There is a phase 2 clinical trial to genetically modify t-cells to create immunity to HIV. Tim Brown, the famous "Berlin patient" and first person cured of HIV. Brown's visit and Sangamo's clinical trial results draw attention to human gene therapy with beneficial mutations. In Sangamo's case, its scientists generate mutations in the CCR5 gene in human CD4 T cells that conferred resistance to HIV-1, the most common strain of the virus. Brown was cured when he received donated CD4 T cells with a naturally occurring CCR5 mutation. The company Sangamo has touted results at the one-year clinical trial endpoint: in five of nine subjects, CD4 T cell counts persisted a year after infusion at greater than 500 cells/mm3, the accepted threshold for initiation of HAART therapy. It might be three years to get past the clinical trial phase for this approach.
CRISPR will allow large scale genetic editing for a lot of beneficial mutations.
Mutations for viral immunity, longevity and other mass changes to stem cells extracted and modified and then reintroduced to the body.
Thousands of changes could be made and then copied for millions of stem cells.
This method could be used for a transhuman future with radical life extension and other genetic and epigenetic changes.
George Church described these goals in his latest book Regenesis and a Discovery Magazine article.
Some people are almost transhuman now
* Rare double mutants in the myostatin gene have more lean muscle and less body fat
* those with the LRP5 gene have extra strong bones (like the real version of the Bruce Willis movie Unbreakable character
* Those with the PCSK5 gene have 88 percent lower coronary disease
* Those with double CCR5 genes are HIV resistant
* Those with double FUT2 are resistant to stomach flu
More muscle and stronger bones can be used to counter frailty in the elderly.
1% of a total population – or 10% of a disabled population – need wheelchairs, i.e. about 71 million people worldwide. In 2003, it was estimated that 20 million of those requiring a wheelchair for mobility did not have one.
About 7% of persons older than 65 years are frail, and that the occurrence of frailty increases with age and may exceed 45% after age 85. By 2050, one in six people will be over the age of 65. This will be about 1.5 billion people. If 7% of them were frail that would be 105 million people.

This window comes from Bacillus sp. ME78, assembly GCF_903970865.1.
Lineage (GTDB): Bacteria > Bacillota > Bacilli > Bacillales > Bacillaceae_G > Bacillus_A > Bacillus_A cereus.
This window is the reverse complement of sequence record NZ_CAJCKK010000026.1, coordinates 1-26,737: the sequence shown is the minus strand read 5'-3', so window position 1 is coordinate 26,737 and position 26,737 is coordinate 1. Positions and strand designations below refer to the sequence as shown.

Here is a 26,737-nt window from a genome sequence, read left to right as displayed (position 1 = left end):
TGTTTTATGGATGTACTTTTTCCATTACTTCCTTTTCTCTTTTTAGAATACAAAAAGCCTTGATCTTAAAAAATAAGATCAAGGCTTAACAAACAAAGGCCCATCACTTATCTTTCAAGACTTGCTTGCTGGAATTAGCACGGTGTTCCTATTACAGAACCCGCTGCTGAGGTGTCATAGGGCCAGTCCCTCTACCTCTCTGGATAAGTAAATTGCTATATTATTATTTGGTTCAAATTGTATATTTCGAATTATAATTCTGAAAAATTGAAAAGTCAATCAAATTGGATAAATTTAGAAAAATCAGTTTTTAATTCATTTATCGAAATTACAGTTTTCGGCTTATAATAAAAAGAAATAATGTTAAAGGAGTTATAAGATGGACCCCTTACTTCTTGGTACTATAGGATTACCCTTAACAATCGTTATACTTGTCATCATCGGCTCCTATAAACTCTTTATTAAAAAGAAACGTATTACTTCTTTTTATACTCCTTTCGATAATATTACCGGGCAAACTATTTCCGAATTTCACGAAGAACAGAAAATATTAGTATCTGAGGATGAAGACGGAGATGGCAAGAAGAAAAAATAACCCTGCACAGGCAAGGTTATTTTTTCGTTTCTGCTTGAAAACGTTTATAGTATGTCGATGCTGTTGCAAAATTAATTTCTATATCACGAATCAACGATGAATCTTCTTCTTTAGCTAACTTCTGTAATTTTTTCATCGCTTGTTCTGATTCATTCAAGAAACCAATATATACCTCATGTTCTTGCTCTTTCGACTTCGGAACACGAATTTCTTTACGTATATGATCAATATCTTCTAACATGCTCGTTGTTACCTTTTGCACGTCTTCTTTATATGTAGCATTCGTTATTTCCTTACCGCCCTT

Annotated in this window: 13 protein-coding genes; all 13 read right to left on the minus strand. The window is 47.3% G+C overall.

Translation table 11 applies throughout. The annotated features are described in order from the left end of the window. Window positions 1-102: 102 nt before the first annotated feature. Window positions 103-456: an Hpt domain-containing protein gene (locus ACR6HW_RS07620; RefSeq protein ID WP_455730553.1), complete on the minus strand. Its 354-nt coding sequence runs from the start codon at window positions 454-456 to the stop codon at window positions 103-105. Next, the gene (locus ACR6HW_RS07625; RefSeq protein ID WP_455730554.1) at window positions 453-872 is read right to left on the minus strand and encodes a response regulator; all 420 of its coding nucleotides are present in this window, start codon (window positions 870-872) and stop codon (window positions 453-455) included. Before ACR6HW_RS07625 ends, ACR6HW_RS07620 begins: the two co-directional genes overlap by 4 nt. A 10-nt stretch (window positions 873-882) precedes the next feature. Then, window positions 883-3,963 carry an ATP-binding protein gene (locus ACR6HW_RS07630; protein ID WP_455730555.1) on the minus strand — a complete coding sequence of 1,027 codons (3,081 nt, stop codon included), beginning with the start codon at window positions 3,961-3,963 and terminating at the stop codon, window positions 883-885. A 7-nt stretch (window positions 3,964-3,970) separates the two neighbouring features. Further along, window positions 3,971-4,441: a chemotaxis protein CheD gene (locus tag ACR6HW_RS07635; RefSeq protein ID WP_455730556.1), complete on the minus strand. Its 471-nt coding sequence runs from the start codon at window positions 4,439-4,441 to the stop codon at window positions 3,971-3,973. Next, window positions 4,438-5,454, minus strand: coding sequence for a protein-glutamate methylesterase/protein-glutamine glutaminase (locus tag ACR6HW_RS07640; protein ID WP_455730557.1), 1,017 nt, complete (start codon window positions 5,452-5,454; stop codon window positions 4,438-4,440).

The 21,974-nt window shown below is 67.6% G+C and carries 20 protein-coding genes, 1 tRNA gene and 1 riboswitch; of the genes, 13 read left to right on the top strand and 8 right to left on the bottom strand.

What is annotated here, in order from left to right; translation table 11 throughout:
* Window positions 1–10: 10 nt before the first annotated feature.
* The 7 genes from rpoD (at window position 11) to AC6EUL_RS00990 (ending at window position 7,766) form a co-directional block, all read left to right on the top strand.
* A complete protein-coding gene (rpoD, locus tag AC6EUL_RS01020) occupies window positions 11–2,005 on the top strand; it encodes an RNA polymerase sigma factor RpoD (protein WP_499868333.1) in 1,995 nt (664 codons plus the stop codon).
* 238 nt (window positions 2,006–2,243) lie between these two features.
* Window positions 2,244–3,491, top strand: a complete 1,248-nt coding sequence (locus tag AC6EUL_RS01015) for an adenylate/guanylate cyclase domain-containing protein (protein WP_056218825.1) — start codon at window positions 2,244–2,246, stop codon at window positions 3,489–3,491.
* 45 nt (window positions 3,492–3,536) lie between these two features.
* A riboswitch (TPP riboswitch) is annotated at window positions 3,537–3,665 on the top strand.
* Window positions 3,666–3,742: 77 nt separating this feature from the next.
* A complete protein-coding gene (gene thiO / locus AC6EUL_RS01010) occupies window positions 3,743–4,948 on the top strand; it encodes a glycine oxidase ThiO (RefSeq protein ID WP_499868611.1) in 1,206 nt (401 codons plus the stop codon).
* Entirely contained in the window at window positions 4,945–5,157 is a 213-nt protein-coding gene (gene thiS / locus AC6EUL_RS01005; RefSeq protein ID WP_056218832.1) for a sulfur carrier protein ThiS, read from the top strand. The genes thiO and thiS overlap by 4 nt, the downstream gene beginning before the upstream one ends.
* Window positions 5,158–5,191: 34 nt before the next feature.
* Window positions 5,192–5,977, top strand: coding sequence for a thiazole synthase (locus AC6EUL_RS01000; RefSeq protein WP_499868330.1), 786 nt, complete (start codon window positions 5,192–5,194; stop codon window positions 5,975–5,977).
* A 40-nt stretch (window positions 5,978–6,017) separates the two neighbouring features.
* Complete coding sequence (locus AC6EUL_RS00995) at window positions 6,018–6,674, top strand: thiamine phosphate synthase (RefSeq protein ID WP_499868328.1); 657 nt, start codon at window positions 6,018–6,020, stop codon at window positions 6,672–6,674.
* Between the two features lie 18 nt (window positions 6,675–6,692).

Coronary disease is the cause of about 25% of deaths in developed countries.
A Dopamine gene might be a factor in longevity (seems to have 5-9% boost for longevity of mice
Identifying all of the unambiguously beneficial genetic changes for people and applying them to different tissue / stem cells and introducing them into people should definitely
- radically improve immune systems (easy to access immune systems, white blood cells, t-cells). Genetic engineering supercharged equivalent of vaccination. Vaccines alter and educate our immune system.
- easy to access blood
- could alter some of the 6 pounds of bacteria in our guts to alter out internal ecosystem
Resistance to all Viruses
George Church is a giant in gene sequencing, synthetic biology and DNA science. In the October, 2012 Discover Magazine, George Church teases with some ideas he has for achieving physical immortality (indeterminant lifespans) via Synthetic biology.
George's idea is to bring in sections of DNA from exotic organisms or genes that are rare for humans to enable all people to have desired genetic capabilities. He describes capabilities such as immunity to all viruses and cellular immunity to radiation and creating immunity to diseases.
They are working to sequence and determine the genetic basis for long lived animals and humans and determine how to engineer longer lived people.
They are working on approaches to rejuvenate different kinds of cells including the neurons of the brain.
Detailed review and information on Regenesis book
Newbooksinbrief has a detailed review and explanation of the George Church and Ed Regis Book Regenesis
The Future of Biomaterials and Engineered Organims: Mirror Biology
Synthetic biology not only holds the promise of allowing us to mass produce all manner of fuels, plastics and other materials (including, as we shall soon see, drugs and vaccines), it also holds the promise of increasing our current repertoire of the building blocks of matter, thus vastly increasing the variety of substances and materials that we can produce.
As mentioned above, the standard amino acids out of which proteins are made (and out of which biological products are produced) is limited to 20. However, this number could potentially be doubled in a fairly straightforward way. This is because all of the amino acids come in one of two possible orientations called ‘handedness’(based on how the molecules that make them up are organized). Biologists can flip the molecular orientation of each amino acid (except glycine, which is symmetrical, and so the same when flipped, thus producing a whole new set of amino acids with different properties. These amino acids could then be used to create new proteins, and hence new biological products. As Church explains, this will “give us access to an entire new world of exotic biomaterials, pharmaceuticals, chemicals—and who knows what else”.
The ‘who knows what else’ come from the fact that flipping the handedness of amino acids could not only be used to create new proteins and biological products, but whole new organisms (mirror organisms, as it were [loc. 530]), including mirror humans! Interestingly, because these mirror humans would be made up entirely of molecules that are opposite-handed to the molecules of regular life-forms, viruses and other pathogens would be unable to read their cells (loc. 534), and so would not be able to infect them. In other words, these mirror humans would be completely immune to viral and other pathogenic diseases
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